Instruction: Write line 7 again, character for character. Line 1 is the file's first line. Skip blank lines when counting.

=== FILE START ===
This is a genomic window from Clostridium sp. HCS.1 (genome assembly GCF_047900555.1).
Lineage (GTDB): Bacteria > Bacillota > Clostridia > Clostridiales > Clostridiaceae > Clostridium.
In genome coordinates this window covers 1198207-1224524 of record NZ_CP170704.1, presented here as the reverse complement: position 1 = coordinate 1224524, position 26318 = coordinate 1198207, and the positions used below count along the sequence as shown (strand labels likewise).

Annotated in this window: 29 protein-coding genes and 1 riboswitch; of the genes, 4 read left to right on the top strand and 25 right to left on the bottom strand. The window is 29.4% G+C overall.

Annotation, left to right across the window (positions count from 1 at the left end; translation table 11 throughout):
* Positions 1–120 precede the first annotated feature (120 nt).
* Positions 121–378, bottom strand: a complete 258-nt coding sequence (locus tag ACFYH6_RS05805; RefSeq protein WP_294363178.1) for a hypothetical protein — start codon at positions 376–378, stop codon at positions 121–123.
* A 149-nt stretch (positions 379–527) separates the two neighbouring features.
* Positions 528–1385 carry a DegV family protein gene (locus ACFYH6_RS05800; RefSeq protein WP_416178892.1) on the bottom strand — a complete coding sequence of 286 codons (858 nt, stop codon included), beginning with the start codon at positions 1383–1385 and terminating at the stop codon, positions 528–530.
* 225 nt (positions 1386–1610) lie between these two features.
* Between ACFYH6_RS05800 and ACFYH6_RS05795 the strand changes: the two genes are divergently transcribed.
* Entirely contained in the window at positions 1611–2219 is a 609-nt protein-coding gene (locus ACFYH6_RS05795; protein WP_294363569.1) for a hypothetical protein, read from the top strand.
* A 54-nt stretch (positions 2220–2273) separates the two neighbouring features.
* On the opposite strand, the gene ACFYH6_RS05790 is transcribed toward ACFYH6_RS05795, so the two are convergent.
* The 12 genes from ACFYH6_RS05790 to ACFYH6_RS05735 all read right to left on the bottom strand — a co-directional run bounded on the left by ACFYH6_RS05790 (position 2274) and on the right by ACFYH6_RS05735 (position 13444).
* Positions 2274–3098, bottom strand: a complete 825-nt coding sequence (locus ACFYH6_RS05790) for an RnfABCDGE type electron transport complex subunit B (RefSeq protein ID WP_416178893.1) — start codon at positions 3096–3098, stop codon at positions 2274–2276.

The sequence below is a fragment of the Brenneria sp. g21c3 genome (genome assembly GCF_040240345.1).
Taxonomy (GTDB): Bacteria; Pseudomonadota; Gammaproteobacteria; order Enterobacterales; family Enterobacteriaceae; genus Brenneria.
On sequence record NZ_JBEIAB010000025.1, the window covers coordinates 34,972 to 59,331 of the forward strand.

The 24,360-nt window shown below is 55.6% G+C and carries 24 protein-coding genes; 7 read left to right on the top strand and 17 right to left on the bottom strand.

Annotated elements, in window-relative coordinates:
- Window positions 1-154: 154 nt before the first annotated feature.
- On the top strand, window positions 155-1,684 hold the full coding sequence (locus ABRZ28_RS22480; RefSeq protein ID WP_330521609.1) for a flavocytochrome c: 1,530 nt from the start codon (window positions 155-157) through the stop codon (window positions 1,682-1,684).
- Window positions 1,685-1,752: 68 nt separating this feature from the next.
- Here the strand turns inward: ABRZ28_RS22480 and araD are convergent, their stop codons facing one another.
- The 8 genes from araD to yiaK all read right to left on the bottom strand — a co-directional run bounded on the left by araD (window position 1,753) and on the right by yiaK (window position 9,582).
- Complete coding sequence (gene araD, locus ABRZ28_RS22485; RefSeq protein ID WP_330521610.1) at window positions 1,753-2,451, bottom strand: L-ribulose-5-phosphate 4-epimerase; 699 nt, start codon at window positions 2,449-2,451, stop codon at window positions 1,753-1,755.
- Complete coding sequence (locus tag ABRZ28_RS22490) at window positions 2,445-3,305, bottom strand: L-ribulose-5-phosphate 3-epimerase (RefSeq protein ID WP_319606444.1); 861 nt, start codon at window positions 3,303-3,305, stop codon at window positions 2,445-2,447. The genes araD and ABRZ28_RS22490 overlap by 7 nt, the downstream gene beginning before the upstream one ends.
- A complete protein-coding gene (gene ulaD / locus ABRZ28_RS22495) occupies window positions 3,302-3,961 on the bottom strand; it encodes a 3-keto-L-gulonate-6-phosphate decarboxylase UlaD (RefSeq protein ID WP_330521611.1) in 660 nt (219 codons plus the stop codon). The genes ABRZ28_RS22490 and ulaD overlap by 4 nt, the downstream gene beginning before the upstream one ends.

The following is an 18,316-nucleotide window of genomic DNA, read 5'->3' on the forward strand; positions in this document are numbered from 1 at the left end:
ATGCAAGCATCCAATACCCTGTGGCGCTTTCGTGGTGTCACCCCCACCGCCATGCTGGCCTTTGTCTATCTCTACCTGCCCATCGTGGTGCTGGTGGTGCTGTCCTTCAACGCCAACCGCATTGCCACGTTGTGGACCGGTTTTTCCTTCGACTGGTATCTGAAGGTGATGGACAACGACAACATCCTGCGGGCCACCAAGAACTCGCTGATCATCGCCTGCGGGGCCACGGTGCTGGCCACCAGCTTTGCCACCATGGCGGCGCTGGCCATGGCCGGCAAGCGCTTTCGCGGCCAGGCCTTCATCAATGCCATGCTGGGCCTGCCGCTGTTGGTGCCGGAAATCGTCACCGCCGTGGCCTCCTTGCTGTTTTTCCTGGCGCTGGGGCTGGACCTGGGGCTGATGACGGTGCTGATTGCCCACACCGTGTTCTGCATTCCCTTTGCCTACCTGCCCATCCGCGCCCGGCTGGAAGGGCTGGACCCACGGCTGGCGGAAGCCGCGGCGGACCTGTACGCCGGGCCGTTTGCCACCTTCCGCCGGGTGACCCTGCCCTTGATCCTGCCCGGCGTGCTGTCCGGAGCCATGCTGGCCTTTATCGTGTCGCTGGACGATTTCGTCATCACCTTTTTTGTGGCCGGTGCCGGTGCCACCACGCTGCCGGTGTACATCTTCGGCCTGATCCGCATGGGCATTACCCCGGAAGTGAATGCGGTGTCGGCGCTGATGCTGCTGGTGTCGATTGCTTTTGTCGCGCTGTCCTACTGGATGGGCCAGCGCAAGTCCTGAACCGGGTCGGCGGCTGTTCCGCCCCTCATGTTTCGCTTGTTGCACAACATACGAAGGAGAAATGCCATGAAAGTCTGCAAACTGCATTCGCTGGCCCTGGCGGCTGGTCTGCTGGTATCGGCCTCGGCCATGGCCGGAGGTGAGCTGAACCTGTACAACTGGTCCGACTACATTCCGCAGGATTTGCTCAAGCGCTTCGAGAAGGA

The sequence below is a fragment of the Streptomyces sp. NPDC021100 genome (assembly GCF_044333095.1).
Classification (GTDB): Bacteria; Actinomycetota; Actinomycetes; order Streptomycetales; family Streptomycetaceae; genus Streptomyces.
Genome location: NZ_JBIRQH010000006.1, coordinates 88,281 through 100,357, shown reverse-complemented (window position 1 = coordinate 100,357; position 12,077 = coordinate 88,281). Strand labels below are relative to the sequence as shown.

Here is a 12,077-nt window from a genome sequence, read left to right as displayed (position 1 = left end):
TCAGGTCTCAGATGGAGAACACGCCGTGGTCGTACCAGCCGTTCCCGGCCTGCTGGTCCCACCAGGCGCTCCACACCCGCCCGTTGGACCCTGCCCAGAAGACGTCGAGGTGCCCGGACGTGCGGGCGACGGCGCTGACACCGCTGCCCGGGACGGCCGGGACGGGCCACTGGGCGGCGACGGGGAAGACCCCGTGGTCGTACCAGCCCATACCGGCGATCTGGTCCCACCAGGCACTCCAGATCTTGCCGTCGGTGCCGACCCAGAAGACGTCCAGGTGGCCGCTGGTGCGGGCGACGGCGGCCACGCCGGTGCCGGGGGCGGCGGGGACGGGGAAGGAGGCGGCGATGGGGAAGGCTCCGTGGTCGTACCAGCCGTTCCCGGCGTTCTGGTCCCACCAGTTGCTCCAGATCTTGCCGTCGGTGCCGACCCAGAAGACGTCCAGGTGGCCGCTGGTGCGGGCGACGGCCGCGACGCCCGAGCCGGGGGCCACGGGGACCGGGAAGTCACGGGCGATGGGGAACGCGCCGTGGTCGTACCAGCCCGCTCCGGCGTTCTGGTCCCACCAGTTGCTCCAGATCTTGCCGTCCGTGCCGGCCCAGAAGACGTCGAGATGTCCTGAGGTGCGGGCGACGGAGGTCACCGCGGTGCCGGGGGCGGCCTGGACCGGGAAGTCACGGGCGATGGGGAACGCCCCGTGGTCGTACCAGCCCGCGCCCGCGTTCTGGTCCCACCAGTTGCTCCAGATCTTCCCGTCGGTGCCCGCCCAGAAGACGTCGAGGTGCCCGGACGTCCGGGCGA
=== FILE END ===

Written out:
* Positions 121–378, bottom strand: a complete 258-nt coding sequence (locus tag ACFYH6_RS05805; RefSeq protein WP_294363178.1) for a hypothetical protein — start codon at positions 376–378, stop codon at positions 121–123.